The cubicle walls have become new place for workers to affix papers and other items once left on the horizontal desktop surface. This necessitated a more central placement of the computer on these "U-shape" suite Traditional writing desks systems.
Steel versions[ edit ] A small boom in office work and desk production occurred at the end of the 19th century and the beginning of the 20th with the introduction of smaller and less expensive electrical presses[ further explanation needed ] and efficient carbon paper coupled with the general acceptance of the typewriter.
Until the late s, desks remained a place for paperwork and "business machines", but the personal computer was taking hold in large and medium-sized businesses. From then on, limited quantities of finely crafted desks have been continued to be constructed by master cabinetmakers for the homes and offices of the rich, while the vast majority of desks were assembled rapidly by unskilled labor from components turned out in batches by machine tools.
School desk manufactured by the American S. Modular desks seating several co-workers close by became common. Steel desks were introduced to take heavier loads of paper and withstand the pounding meted out on the typewriters.
Soon, new office designs also included "U-shape" suites which added a bridge worksurface between the back credenza and front desk. Such desks are sometimes called "left-pedestal desks" and "right-pedestal desks", depending on the position of the single pedestal. The cubicle desk became widely accepted in North America as an economical way of squeezing more desk workers into the same space, without further shrinking the size of their cramped working surfaces.
The desks were designed with slots and hooks for bookmarks and for writing implements. This allowed an increase in the number of the white-collar workers.
Since manuscript volumes were sometimes large and heavy, desks of the period usually had massive structures. The beginning of this paper boom gave birth to the dream of the " paperless office ", in which all information would only appear on computer monitors.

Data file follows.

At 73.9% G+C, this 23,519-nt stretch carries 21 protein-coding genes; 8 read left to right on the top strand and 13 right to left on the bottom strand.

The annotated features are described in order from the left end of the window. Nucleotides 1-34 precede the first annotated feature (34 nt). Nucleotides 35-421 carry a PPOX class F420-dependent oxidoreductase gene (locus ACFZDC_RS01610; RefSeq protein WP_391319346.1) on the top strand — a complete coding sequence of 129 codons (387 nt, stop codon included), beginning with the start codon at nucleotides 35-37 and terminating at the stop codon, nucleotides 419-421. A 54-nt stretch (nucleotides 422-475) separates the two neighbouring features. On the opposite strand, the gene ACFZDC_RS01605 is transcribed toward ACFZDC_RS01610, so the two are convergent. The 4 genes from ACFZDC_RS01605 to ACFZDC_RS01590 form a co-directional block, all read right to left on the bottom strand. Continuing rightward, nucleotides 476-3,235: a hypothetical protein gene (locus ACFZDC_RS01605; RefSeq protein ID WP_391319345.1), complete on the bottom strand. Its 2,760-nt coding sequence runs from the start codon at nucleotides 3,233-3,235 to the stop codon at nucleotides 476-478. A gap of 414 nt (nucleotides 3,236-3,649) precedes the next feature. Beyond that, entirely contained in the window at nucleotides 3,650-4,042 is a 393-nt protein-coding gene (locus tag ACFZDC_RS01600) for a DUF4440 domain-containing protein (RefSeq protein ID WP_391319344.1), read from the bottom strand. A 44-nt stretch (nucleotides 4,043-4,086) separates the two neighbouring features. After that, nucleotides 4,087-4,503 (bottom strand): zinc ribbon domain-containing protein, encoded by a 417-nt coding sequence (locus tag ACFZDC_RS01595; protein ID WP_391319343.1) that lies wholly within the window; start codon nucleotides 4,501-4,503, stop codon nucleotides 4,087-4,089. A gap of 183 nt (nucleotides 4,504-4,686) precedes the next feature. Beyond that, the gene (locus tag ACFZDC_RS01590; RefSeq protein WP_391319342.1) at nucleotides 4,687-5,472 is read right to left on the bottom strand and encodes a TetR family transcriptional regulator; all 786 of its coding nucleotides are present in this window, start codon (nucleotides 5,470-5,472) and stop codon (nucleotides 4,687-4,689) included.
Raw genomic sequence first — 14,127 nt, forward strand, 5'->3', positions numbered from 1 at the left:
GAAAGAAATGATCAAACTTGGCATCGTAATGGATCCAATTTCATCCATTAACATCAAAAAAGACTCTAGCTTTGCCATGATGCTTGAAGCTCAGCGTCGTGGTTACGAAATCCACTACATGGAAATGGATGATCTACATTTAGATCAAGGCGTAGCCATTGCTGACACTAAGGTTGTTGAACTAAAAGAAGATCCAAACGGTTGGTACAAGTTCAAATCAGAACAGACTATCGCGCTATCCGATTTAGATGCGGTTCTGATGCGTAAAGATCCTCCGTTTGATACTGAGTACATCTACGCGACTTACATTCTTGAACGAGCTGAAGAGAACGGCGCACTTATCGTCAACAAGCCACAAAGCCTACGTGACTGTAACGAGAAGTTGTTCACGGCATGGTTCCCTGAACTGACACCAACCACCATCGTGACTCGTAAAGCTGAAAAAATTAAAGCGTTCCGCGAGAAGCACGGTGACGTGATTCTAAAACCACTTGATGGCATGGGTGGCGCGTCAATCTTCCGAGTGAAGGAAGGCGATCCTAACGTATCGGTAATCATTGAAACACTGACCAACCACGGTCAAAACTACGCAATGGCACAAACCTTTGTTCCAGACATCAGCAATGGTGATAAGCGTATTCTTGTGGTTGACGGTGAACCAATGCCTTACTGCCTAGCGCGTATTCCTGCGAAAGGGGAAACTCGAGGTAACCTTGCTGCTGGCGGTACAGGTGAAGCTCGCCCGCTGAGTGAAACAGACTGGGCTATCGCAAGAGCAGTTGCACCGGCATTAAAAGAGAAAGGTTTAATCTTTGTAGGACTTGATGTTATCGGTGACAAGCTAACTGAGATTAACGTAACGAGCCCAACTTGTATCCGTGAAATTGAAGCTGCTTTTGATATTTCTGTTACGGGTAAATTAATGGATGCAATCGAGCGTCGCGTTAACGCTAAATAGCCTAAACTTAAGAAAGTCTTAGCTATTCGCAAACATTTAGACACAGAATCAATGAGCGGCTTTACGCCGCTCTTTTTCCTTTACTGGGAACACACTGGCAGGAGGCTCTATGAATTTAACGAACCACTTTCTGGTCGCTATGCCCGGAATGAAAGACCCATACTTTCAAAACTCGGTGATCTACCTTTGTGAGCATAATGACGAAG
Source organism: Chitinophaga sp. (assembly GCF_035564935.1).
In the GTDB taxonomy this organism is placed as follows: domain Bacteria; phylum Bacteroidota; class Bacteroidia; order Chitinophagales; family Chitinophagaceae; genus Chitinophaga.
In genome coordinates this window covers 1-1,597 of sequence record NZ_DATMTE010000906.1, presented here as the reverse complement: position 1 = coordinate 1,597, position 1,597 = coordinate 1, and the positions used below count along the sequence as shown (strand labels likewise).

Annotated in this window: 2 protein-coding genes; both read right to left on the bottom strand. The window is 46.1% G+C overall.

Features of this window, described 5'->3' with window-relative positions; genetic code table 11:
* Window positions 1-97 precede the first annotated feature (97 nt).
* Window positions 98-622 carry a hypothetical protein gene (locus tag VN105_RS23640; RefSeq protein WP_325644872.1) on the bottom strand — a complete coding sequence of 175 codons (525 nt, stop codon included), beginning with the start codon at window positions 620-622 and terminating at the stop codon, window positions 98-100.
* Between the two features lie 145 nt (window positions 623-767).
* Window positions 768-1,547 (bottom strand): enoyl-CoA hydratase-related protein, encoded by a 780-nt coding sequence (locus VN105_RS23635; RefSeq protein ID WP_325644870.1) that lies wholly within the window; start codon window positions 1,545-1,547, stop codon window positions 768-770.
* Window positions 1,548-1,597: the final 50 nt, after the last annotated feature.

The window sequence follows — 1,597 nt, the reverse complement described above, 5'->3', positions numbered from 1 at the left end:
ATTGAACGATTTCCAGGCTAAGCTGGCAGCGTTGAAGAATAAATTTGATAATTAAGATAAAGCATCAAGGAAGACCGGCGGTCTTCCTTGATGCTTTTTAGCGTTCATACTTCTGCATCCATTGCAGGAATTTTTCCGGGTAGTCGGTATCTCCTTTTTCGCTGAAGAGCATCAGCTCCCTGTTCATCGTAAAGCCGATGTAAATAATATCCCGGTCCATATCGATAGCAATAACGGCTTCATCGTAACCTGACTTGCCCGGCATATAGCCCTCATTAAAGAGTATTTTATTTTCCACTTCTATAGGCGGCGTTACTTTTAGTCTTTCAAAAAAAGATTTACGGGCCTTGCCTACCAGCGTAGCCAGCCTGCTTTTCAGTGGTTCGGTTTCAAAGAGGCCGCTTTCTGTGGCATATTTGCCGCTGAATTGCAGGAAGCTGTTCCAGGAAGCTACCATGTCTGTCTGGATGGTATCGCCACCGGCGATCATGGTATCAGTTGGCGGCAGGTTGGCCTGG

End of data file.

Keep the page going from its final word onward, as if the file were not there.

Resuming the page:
New office suites included a "knee hole" credenza which was a place for a terminal or personal computer and keyboard tray. Early in the s, private office workers found that their side and back computer-placing furniture made it hard to show the contents of a computer screen to guests or co-workers.
It often is a pedestal desk, with only one of the two pedestals and about two-thirds of the desk surface. The basic desk forms were developed mostly in the 17th and 18th centuries.
Paper documents became voluminous enough to be stored separately in filing cabinets. Before this, most students in America sat either on chairs or long benches at long tables.
The L-shaped desk also became popular, with the "leg" being used as an annex for the typewriter. Thus, age alone does not guarantee that an antique desk is a masterpiece, since this split in quality took place more than a hundred years ago. More paper and correspondence drove the need for more complex desks and more specialized desks, such as the rolltop desk which was a mass-produced, slatted variant of the classical cylinder desk.
These desks are not as tall as normal adult desks. Through the "tech boom" of the s, office worker numbers increased along with the cost of office space rent. The modern ergonomic desk is a refinement of the mechanically complex drawing table or drafting table  from the end of the 18th century.
In some cases, the desk is connected from the seat to the table. The lighter weight and slimmer profile of the new displays allowed them to be mounted on flexible arms, so they could be swung into view or out of the way, and adjusted frequently as needed. Manufacturers have responded to this issue by creating "forward facing" desks where computer monitors are placed on the front of the "U-shape" workstation.
During the North American recession of the early s, many managers and executive workers were required to do word processing and other functions previously completed by typing pools and secretaries.
Modern mass-produced student desks are often made with laminate table tops and molded plastic seats in a combined single unit, with storage found under the desktop or on a wire shelf beneath the seat. One of the most common is the bunk-bed desk, also called the " loft bed ".
Refinements to the first desk forms were considerable through the 19th century, as steam-driven machinery made cheap wood-pulp paper possible towards the end of the first phase of the Industrial Revolution.IKEA - KNOTTEN, Standing desk, This standing desk is a modern version of a traditional writing desk.
The desk is ideal as the information hub of the home. A desk or bureau is a piece of furniture with a flat table-style work surface used in a school, office, home or the like for academic, professional or domestic activities such as reading, writing, or using equipment such as a computer.
Desks often have one or more drawers, compartments, or pigeonholes to store items such as office supplies and .Download